There have been a number of occasions where, as a parish priest on a pastoral visit, I have been ushered into a sitting room and greeted by the rattle of bone china tea cups and the sight of biscuits laid out exactly on a patterned bone china plate. Coming from a family where the bone china heirloom has never left the cupboard, I have been very aware on these occasions that as a woman of the cloth I was being afforded 'the very best'. A cup of tea and biscuits, or a cup of tea and cake have, over the generations, become the symbols of welcome and hospitality.
Each family, geographical region and country have their own customs around that cup of tea. Spending six years in Yorkshire I became accustomed to both the warm hospitality of tea in people's homes, and the treat of afternoon tea at Bettys. As a reminder of her university days in York my sister buys Yorkshire tea deliberately! I remember also a college mission in Filey which evolved totally around eating and drinking - mainly cake and tea, and yes, it was served in green cups after every church service.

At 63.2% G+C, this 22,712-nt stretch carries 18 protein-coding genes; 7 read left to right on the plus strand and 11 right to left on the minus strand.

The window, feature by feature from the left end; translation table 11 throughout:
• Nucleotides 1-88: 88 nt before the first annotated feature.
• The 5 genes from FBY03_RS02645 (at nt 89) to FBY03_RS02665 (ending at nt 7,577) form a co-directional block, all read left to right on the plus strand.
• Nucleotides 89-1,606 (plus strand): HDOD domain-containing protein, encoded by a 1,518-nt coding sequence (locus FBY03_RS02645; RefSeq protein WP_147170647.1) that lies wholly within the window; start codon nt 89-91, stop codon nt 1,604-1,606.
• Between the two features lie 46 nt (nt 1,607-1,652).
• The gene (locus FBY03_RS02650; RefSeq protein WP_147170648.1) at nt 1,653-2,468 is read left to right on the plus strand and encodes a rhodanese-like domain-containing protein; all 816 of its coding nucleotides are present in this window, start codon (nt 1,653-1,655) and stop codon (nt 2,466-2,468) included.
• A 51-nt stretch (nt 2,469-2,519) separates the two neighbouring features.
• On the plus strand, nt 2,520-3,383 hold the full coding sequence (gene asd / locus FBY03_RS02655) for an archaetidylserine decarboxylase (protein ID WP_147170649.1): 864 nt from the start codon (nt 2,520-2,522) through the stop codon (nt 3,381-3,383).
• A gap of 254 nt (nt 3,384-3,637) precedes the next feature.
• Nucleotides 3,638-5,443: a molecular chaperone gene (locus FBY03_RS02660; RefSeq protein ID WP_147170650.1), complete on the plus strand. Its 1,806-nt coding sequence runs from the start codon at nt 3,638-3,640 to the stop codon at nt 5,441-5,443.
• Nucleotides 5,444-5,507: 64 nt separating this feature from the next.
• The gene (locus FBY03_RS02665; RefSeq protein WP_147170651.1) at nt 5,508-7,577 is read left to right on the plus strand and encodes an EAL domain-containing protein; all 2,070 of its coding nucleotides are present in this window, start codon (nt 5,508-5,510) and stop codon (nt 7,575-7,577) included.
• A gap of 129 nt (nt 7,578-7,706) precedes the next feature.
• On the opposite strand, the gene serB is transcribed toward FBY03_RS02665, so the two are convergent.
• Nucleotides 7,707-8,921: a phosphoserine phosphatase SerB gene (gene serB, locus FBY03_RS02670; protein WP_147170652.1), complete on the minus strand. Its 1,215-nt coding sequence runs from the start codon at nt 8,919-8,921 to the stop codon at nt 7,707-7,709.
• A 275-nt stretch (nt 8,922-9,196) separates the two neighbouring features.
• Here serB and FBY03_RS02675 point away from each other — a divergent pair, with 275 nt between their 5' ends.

At home in Billericay a cup of tea is served ten minutes before the evening meal, as well as at 4pm in the afternoon and 7am in the morning. This evokes even more memories, of waking up as a child at my grandmothers house, where there was no heating in the bedroom, to a yellow plastic mug of tea and a slice of heavily buttered bread. A real treat that warmed us up before getting out of bed.
I moved a bit into a coffee phase for a while, but have now become a regular tea drinker again - not before an evening meal however, but first thing in the morning, and during the day; not in cups but in mugs. Mugs in recent years have turned beverages from being symbols of hospitality and ritual, to drinks that bring comfort and sustenance. Perhaps that is why my childhood experience at my grandmothers remains with me? It is very rare now that the bone china greets the archdeacon in a home (although it is still rattling around in high places) and that is a good thing. Nothing beats pouring someone a mug of (fairtrade) tea, and sitting together discussing a concern, or a story, or sharing a task. A mug of tea helps a quiet time, somehow allows God in and makes whatever time it takes to drink it a special moment. So for me, in offering hospitality myself to other clergy, the phase 'more tea, Vicar?' has a very different feel.